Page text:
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Ministering with Resources

Urban church implements ministries to sex trafficking victims, drug addicts, and the homeless.

When he was plucked from drug and alcohol addiction after an encounter with Jesus at Faith Temple of the Assemblies of God in St. Paul, Minnesota, Sergio Aranda didn’t waste any time.

“At that moment, I knew I had to go into ministry,” says Aranda, who immigrated to the U.S. from Mexico at the age of 16.

Aranda immediately enrolled in Global University’s Berean School of the Bible. He finished his studies in 2008, and with his wife, Cherie, founded a bilingual church on the rough east side of St. Paul: Taller del Maestro, which translates as “Master’s Workshop” in English. The church started out with only 10 people getting together for fellowship, worship, and studying the Word. And soon, without any advertising, the congregation began to grow.

During this period, Aranda met with Pastor Wilfredo “Choco” De Jesús of New Life Covenant in Chicago, and attended the megachurch’s Jumpstart multicultural conference.

Most of the training and workshops were a confirmation of what we were already doing, Aranda says. But while there, Aranda says he felt encouraged to conduct ministry on a bigger scale. He also learned the importance of organizational structure and of seeking the move of the Holy Spirit.

Since then, Taller del Maestro has expanded from bilingual to multiethnic, welcoming African-Americans, Asian-Americans, Native Americans, and Hispanics from 13 nations. However, the church’s community outreach ministries tell an even greater story.

“Three years ago, I went to the church and these women were loitering in front of our building,” says Aranda, now 44. “I got angry but the Holy Spirit halted me.”

Aranda says church adherents began praying for these women, who turned out to be sex trafficking victims. Those from Taller del Maestro then started going out at night to minister on the neighborhood’s streets. One night, 10 trafficked women opened up to Cherie Aranda and began weeping.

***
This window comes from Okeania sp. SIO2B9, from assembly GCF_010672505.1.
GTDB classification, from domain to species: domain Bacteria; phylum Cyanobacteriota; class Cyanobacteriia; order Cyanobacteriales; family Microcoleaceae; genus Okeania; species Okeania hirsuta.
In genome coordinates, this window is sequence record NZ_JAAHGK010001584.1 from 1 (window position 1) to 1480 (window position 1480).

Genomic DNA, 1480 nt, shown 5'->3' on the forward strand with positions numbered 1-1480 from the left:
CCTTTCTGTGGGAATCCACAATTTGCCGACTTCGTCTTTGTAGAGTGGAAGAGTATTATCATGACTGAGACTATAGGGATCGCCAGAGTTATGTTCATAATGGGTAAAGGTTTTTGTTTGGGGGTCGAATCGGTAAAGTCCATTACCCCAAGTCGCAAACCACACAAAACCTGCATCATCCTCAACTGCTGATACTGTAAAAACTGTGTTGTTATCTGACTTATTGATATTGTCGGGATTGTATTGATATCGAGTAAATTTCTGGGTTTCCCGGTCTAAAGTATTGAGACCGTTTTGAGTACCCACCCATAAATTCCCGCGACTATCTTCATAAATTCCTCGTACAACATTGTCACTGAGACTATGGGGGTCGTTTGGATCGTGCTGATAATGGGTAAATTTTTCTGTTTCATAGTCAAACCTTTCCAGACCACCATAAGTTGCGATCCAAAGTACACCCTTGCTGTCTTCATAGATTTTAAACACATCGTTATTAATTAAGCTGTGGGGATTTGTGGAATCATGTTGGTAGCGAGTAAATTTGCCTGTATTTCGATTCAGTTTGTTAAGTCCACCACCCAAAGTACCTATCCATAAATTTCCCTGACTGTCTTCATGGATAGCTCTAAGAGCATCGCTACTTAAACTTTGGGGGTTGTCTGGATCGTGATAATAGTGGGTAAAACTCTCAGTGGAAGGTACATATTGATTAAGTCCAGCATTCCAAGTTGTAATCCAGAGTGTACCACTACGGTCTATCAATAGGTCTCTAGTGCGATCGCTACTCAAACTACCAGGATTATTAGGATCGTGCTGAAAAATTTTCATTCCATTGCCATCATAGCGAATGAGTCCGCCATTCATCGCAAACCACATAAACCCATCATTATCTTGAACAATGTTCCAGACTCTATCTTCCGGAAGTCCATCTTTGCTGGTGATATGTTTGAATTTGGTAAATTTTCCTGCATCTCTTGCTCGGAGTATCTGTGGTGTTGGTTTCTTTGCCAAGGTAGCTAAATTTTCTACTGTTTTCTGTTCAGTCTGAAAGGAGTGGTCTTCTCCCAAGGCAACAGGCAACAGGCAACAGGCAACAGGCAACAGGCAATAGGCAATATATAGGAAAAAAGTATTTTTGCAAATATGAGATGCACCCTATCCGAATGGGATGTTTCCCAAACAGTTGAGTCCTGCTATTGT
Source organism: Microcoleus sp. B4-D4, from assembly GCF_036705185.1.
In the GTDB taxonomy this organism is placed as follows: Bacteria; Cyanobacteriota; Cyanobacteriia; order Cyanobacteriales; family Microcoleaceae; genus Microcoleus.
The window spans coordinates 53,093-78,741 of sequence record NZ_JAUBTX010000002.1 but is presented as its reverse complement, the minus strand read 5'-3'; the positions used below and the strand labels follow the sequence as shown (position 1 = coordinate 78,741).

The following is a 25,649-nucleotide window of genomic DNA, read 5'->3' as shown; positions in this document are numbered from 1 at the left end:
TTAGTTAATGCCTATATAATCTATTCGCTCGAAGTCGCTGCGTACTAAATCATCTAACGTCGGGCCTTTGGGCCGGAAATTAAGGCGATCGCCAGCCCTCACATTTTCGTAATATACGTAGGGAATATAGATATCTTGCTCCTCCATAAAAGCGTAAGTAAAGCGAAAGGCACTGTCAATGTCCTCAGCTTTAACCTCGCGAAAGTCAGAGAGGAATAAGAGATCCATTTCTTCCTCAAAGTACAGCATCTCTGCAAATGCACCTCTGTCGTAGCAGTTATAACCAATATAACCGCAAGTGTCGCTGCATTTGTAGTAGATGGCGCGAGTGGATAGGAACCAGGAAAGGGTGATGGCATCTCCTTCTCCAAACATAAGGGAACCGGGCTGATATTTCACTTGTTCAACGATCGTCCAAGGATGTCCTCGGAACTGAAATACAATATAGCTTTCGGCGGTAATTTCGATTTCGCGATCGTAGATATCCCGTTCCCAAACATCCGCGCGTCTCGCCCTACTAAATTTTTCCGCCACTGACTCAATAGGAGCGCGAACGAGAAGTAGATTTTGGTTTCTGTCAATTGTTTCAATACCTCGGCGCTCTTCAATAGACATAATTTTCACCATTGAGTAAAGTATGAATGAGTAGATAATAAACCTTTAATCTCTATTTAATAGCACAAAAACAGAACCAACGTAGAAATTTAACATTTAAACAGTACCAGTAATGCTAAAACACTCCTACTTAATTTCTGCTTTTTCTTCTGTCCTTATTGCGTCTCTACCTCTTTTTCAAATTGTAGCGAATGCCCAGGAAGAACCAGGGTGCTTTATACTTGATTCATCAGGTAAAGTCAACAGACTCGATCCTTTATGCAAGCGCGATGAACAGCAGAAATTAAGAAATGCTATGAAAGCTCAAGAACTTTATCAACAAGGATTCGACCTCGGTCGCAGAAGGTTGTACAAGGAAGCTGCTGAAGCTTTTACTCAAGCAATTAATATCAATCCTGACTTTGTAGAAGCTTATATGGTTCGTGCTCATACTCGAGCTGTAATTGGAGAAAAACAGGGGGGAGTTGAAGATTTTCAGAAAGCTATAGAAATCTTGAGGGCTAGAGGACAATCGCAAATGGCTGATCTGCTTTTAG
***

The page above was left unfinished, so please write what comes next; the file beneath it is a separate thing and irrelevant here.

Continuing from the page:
“They didn’t want to do what they were doing, but had no choice,” Sergio Aranda says. “Some received the Lord and physical healing that night, and some began attending services.”

Taller del Maestro’s street evangelism has been so successful that local police refer offenders to the church.

“The ladies know who I am and they [approach me] and want to be prayed for,” says Cherie, 43. “They share how past prayers have been effective.”

Congregants also minister to the homeless, an outreach born from a dream Cherie had of seeing Sergio feeding the homeless not only with food, but also with God’s Word.

“We go out, under the bridges and into the tunnels, and minister and pray with them,” Sergio says. “These guys are bound to drugs and alcohol, but they trust us.”

“We pray and they’re healed, and that Sunday they’re in church or they’re calling us,” Cherie says. “It’s not just a one-time thing.”

The mission of the church is to minister to the lost with the gospel, but also with resources.

Our goal is to give them tools and training in parenting, finance, and literacy,” Sergio says.

Aranda hopes the church is able to purchase a 20,000 square-foot building to facilitate this mission, including a computer lab that those receiving ministry can use for free.

“[Hispanic immigrants] especially, don’t know how to live here, how to assimilate, or how to succeed,” says Sergio. “We want to help.”

Rachel Dawn Hayes

Rachel Dawn Hayes is a writer and journalist focused on the stories of ministries, people, and causes in the faith-based arena. Hayes lives in Austin, Texas, with her husband, Joel. Together they enjoy travel, the outdoors, and cooking for friends and family.